Exotic coupes are a dime a dozen -- actually, more like a million dimes each and up -- but inexpensive sporty hatch-coupes are a fading lot. From the ranks of the old Mitsubishi Eclipse, Toyota MR2, Acura Integra and even the Ford Probe and Mazda MX-6, we're down to a precious few two-doors you can buy for less than $20,000, and still have a good time at the wheel.
The 2011 Scion tC wants to be in any place we talk about sports coupes and hatchbacks, so much so that Scion flew us out to San Diego this week to take our first spin behind the tC's wheel. After a day of looping around the hills east of town and circling the airport like a 757 trying to thread the needle into the city's notoriously tricky airport, we came away more impressed than ever with the tC, or really, with any Scion, on a fun-to-drive basis. We'd still want to spend a fairly lavish amount on the aftermarket pieces, but the bare-stock car is now something you'd be happy to pit against the likes of the Kia Forte Koup, the lame-duck Ford Focus two-door, the Honda Civic Coupe and even the spark-free Honda CR-Z.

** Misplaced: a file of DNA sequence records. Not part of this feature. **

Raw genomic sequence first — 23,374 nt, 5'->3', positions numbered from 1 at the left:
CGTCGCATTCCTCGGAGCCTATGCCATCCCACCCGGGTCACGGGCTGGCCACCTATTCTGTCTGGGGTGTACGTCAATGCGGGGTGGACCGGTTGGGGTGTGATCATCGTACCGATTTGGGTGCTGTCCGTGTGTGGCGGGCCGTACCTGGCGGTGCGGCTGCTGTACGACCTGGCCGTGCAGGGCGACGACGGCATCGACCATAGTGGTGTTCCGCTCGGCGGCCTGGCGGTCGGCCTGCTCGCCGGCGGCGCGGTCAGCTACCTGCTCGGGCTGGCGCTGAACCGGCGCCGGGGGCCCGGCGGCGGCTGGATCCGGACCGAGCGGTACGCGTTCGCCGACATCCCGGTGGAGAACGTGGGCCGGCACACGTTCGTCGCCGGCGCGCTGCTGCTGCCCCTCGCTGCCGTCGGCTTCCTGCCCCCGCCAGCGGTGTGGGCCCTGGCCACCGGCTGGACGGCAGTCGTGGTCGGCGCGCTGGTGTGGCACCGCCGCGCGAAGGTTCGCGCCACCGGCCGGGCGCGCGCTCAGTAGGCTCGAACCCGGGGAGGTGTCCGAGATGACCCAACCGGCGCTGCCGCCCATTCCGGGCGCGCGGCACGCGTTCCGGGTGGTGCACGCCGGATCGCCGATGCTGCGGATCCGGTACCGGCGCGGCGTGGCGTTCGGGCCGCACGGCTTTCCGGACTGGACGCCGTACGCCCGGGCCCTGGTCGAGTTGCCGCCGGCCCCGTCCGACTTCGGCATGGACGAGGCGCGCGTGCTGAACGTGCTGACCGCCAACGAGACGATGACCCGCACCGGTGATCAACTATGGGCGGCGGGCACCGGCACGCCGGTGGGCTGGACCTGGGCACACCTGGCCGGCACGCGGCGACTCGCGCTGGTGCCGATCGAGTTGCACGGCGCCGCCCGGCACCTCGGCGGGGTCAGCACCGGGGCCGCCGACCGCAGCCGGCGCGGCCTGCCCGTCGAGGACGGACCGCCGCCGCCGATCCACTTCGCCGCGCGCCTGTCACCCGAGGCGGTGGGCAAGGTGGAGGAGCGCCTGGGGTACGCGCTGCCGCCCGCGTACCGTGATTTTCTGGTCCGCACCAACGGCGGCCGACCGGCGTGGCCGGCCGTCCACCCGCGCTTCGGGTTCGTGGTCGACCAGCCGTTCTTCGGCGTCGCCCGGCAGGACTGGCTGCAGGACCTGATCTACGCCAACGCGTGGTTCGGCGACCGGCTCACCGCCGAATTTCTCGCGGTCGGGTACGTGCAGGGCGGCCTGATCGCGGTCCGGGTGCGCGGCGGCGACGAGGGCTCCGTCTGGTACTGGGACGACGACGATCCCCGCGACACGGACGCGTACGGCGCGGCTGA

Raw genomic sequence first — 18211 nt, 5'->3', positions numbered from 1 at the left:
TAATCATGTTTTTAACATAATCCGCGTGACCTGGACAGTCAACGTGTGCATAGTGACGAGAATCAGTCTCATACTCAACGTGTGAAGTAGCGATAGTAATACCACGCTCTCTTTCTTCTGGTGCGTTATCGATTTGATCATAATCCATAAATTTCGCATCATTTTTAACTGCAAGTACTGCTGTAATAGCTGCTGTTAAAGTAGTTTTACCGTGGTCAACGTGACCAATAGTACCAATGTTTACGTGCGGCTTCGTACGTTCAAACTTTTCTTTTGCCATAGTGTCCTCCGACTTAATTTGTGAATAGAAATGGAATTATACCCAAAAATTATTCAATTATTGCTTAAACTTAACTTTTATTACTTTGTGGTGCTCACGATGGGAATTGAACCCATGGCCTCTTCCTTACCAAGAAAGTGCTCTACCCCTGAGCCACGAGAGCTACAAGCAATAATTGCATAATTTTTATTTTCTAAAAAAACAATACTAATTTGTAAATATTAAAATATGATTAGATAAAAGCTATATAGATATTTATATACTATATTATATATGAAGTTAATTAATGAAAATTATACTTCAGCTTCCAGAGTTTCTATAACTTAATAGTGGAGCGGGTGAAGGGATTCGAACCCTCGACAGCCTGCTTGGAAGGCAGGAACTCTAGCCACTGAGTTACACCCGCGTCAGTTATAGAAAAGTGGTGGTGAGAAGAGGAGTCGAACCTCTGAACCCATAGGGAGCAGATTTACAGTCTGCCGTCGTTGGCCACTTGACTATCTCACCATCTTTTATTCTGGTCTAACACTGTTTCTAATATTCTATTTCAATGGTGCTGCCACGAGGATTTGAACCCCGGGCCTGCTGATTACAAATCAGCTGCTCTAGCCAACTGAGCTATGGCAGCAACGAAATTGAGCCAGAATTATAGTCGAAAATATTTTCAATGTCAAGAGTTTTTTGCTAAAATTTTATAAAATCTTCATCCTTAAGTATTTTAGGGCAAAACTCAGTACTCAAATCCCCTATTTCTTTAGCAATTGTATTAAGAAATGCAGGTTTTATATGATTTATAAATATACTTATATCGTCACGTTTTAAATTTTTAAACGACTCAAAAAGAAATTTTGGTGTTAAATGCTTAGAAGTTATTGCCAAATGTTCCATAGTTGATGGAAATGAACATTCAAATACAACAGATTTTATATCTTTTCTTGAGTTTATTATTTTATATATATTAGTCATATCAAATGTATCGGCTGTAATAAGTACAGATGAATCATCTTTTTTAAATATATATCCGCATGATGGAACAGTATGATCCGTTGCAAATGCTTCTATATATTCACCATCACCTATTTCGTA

If you're female, you might think the tC's a mite less appealing, though. Follow the he-she stereotypes through the Scion's new shape, and tell us: is this a shape girls will like, too? Its collection of straight edges have crisped up the 2011 tC's design out of mock-Celica doldrums and into a new happy place of visual distinction. From the side, the big notch in the rear quarter glass is supposed to look like a helmet. We're seeing a mix of GT-R, Camaro and Cylon in the profile. Some fitting sci-fi references are at work, for sure, and they turn concrete when the tC wears its "cement" paint color, a battleship grey that mimics a Steelcase desk (or an ur-Audi TT). The angles slashed into the front and rear ends amplify what we think is something like...design character? We can only hope they're putting this much thought into that on-again, on-again rear-drive FT-86 coupe.
Carried through the cabin, that magically rediscovered T-square puts some starch in the Scion tC's instruments and controls and some glaring lapses in finishes. The fat steering wheel has a flat bottom, and begs your attention as soon as you slide into the wide, sculptured front seat. It's not enough to distract us away from the trifecta of differently grained plastics that hook up in an unnatural way right over the glovebox, but the cockpit wears red-lit gauges well, and the cut-tube gauges and Reese's-sized climate controls inject some function-over-form simplicity that we are loving, after having spent all afternoon deciphering the identical chromed radio buttons on a 2011 Toyota Avalon.